According to Mr. Walters the UIGEA gives the green light for the Attorney General to block any site he deems "offensive" and runs afoul of the UIGEA by forcing ISPs to cut off access to gambling websites or sites that promote gambling. Larry believes this creates a grave danger to the basic freedoms of all Americans. "If this law persists then what is stopping the AG from taking the next step and forcing an ISP to block websites with articles that oppose him personally or politically?" As well it gives no due process to the website operator who is about to be put out of business. The website owner has no recourse and because it is done outside of the normal legal process, it would evade public scrutiny. In a recent event, as many will recall, the Commonwealth of Kentucky tried to seize 141 domain names of websites it found "offensive" and "illegal," citing them as leeches on the community. The original circuit judge ruled that the state had the right to take the domain names but the court of appeals overruled that decision by a 2-1 margin. Nevertheless, the fact that it even got as far as it did should be a concern to all Americans that value their freedoms and don't want to give carte blanche to the Department of Justice. If this had been the AG rather than the state of Kentucky that wanted the domain names, the AG could have simply seized them stating the sites were in violation of the UIGEA and it is quite possible that Americans would no longer have access to those sites. Of course the countries housing those sites would have put up a fight but the U.S. government has shown with the Antigua WTO case that it really doesn't care about international due process. Mr. Walters also acknowledged that the internet is the ultimate vehicle of free speech and should never be censored. In a famous Supreme Court case, the court called the internet a "unique and wholly new medium of worldwide human communication" and because it is a worldwide communication tool it should not come under control of the U.S. government.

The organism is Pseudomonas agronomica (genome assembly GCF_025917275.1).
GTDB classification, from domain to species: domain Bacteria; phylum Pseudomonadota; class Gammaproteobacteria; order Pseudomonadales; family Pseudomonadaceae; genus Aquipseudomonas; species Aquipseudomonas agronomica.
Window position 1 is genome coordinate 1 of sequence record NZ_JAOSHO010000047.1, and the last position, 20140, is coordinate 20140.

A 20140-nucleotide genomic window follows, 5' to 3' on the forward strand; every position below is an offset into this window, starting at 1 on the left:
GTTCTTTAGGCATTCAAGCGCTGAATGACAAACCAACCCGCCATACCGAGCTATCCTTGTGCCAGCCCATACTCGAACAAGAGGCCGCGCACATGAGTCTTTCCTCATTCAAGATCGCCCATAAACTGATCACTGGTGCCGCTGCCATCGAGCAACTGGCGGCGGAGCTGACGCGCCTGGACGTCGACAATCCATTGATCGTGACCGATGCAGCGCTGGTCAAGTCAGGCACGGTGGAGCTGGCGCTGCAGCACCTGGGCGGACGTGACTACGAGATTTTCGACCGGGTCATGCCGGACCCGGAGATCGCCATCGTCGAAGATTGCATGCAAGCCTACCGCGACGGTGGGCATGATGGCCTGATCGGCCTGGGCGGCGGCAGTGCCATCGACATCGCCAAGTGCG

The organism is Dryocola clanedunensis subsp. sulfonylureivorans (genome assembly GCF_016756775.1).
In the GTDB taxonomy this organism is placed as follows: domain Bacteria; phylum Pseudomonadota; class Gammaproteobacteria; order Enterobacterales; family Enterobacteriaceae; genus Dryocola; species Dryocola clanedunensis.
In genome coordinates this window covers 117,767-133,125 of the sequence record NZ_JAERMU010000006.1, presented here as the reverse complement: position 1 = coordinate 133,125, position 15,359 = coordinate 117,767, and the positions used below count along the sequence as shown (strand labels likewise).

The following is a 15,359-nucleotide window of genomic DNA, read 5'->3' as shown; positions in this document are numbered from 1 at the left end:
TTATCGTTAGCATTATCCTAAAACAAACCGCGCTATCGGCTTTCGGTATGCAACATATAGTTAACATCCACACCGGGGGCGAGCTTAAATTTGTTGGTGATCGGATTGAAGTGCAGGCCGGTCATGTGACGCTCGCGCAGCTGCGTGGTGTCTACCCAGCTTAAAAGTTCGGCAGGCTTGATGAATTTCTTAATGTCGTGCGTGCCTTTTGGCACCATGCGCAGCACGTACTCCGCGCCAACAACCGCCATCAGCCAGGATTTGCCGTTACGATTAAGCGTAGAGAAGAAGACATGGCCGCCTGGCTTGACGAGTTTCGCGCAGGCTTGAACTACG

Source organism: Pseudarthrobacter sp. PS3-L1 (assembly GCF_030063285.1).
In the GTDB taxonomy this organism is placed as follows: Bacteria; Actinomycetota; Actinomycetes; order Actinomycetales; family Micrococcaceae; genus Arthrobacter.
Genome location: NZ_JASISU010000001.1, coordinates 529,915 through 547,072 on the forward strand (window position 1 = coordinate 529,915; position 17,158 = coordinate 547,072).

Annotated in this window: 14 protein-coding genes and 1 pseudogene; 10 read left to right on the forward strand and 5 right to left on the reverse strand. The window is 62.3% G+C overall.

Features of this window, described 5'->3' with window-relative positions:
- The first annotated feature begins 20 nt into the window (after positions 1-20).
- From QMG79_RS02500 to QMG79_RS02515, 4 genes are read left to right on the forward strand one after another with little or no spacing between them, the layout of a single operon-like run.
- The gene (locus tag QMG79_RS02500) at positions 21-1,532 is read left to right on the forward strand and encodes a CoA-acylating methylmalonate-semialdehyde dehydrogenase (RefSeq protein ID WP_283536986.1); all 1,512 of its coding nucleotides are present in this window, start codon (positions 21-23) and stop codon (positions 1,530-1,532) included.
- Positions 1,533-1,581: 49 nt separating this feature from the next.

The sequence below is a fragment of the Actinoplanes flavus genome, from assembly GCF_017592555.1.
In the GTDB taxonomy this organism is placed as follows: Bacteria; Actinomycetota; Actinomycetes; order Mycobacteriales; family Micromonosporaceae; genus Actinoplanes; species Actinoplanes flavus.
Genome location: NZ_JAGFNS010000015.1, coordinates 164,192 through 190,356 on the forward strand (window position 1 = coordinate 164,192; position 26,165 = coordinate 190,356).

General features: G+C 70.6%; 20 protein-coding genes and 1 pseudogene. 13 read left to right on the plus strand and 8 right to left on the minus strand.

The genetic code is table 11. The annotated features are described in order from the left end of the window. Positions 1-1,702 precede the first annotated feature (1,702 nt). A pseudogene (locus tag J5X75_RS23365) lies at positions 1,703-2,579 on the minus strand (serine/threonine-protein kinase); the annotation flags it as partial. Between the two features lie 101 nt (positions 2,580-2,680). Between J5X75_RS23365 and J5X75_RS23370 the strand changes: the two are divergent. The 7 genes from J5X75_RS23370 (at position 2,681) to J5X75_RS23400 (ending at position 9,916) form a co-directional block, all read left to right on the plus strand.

As well, the UIGEA purportedly gives the government the right to block gambling advertising sites since it deems advertising as a vehicle for aiding and abetting criminal activity. This is particularly where Mr. Walters has major issues with the law. The right to advertise and to express ones opinions about products is protected as commercial speech, and Mr. Walters believes that laws which curtail such speech are presumptively unconstitutional, whether the government likes the product or not. Mr. Walters points to the Greater New Orleans Broadcasting Association case of 1999 as precedent which protects advertisers under the First Amendment. In that case there was a law on the books dating back to the 1930s which prohibited broadcast advertising of gambling under the guise of protecting its citizens. The broadcasters, who wanted the right to take advertising from gambling establishments, challenged the law and took it all the way to the Supreme Court. In a unanimous decision the courts found that a government had no right to block advertising for a service that was legal in the place where it occurred, regardless of whether it was legal where the advertising was received. Nory Miller, the lawyer for the Greater New Orleans Broadcasting Association stated it as follows: "The court is saying that it is not legitimate to let an activity like gambling flourish but then treat people like they are so stupid to be told anything about it."